Universalism versus particularism cultural dimension stresses the significance of either rules or relationships. In universalist cultures, law, values, and obligations are more important than relationships (Moran, Abramson & Moran 2014). In such cultures, including US, UK and Canada, Coca-Cola cultural intelligence strategy is to assist employees comprehend how their work relates to the beliefs and values. In addition, employees in these cultures tend to follow clear instructions and processes. On the other hand, in particularistic cultures, such as China and Latin America, Coca-Cola should be flexible when making organizational decisions. Only important rules should be highlighted. Trompenaars’ individualism versus collectivism dimension has been discussed under Hofstede’s cultural dimension because they are similar (Ramalu et al. 2010).

Neutral versus emotional cultural dimension concerns the way members of a society display their emotions. In neutral cultures, members try to hide their emotions. In countries such as the UK, Germany and Netherlands, the manager should watch employees’ reactions carefully because they might be unwilling to express their emotions (Shi & Wang 2011). Unlike neutral cultures, emotional cultures allow people to express their emotions. Coca-Cola’s cultural intelligence strategy in cultures such as Spain, France, and Italy, is to use emotions to communicate organizational objectives.

Specific versus diffuse cultural dimension concerned the degree to which members of the society keep distance between their business and private lives. In specific cultures, business and private lives are very separate. Coca-Cola should exercise instructional leadership in specific cultures, which include the US, Germany, and the UK. In diffuse cultures, business and private lives overlap (Tung & Verbeke 2010). In these cultures, the leadership should be prepared to engage employees in social issues and private matters.

Ascription versus achievement concerns the way members of a society view status. Achievement cultures believe that what an individual does, determines his or her worth (Taras, Kirkman & Steel 2010). Coca-Cola leaders strive to become role models all over the world. Some of the nations with achievement cultures, where the good role model aspect of Coca-Cola has an impact, include the United States, Canada, and Australia. On the other hand, in ascription cultures, members of the society believe that one should be valued for what he or she is (Tang, Yin & Nelson 2010). Power, position and title are important in ascription cultures. France, Japan and Italy are some of the countries with ascription cultures.

Sequential versus synchronous time dimension is concerned with managing time. Sequential cultures stress orderliness of events, punctuality and planning. Consequently, when operating in such cultures, which include the US, the UK, and Germany, the management of Coca-Cola must focus on one project at a time and set clear deadlines. In synchronous cultures, the past, present and future are perceived to be intertwined. In such cultures (Mexico, Japan and Argentina), the management can pursue multitasking strategies.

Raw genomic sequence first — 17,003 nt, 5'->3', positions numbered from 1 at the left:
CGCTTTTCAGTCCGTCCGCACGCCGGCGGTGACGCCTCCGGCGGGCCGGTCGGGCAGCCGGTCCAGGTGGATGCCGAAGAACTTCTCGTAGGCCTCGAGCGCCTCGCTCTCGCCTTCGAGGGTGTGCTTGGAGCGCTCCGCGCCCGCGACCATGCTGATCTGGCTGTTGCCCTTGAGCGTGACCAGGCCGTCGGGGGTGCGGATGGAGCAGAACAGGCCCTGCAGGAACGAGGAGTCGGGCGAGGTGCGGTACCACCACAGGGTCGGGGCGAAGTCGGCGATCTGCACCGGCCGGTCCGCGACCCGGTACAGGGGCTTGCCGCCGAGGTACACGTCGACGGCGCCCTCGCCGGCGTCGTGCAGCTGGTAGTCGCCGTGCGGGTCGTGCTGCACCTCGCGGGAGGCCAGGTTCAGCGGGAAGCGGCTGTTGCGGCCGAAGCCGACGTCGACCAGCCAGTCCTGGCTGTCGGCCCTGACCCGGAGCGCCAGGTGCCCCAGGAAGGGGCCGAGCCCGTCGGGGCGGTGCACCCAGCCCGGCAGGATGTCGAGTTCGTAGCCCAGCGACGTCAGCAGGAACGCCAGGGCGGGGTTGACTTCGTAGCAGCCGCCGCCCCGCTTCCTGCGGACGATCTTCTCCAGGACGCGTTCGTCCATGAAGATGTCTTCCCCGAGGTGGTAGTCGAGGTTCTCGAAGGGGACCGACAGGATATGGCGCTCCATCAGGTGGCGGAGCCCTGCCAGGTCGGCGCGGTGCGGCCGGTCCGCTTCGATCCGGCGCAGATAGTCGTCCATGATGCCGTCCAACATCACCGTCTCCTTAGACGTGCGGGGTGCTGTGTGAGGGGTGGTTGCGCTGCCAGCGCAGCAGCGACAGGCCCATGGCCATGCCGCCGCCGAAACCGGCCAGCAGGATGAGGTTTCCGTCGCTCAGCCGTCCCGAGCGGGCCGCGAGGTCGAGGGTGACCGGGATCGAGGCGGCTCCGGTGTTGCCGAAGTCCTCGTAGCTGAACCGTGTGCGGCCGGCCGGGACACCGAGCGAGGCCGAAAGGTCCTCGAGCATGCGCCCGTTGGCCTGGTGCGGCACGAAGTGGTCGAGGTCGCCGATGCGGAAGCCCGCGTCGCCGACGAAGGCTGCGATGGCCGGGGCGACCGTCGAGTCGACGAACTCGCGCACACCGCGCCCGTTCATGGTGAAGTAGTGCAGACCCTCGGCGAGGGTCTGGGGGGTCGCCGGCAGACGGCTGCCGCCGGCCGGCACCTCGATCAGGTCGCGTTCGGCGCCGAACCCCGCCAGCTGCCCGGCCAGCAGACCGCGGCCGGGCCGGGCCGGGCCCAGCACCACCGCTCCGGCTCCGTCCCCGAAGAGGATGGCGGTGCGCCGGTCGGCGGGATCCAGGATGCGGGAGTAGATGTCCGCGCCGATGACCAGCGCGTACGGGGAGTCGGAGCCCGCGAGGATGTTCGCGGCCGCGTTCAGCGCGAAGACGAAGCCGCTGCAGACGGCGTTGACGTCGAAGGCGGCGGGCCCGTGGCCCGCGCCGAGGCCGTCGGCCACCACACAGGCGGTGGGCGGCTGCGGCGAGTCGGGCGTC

Comparison between Hofstede’s and Trompenaars’ Cultural Models

Certain orientations of values in Hofstede’s dimensions are similar to the orientations in Trompenaars’ dimensions. Two of seven dimensions of Trompenaars seem to reflect Hofstede’s dimensions of individualism versus collectivism and, to some extent, power distance (Ramalu et al. 2010). Trompenaars’ ascription versus achievement dimension is almost similar to Hofstede’s power distance.

Multinationals and the Role of Expatriates

Global mobility constitutes an irrefutable reality for many multinationals. In addition, the increasing number of multinational or transnational corporations is in dire need of competent and culturally intelligent employees who can work in various nations and with people from diverse cultures. Nevertheless, the policies for recruiting and training such employees often had mundane results (Hahn & Bunyaratavej 2010). Coca-Cola, being one of the ever-expanding multinational companies, will have to adopt the strategies below in order to select culturally intelligent expatriates.

Targeting students studying abroad is one of the appropriate strategies for selecting expatriates. Hahn and Bunyaratavej (2010) argued that the expatriates of the future are the current students. As a result, it is necessary to examine the effectiveness and ability of the student population for multinational assignment. While expatriates are citizens of nation and live and work in another one, students studying abroad are citizens of one country and study in another one. Students studying abroad are almost similar to expatriates because they experience similar processes of cultural adaptation and learning, coping with being an immigrant in the host nation (Gertsen & Søderberg 2010). In addition, similar to expatriates, they experience pressure of performing. However, unlike expatriates, students studying overseas might encounter additional stress of exploring their personal identity and developing into adults. In addition, some overseas learning institutions comprise students from different cultural backgrounds. Studying abroad exposes students to various cultures to which they have to adjust (Hahn & Bunyaratavej 2010). Multinationals should target such students because they have adequate knowledge concerning different cultures of students at their institution.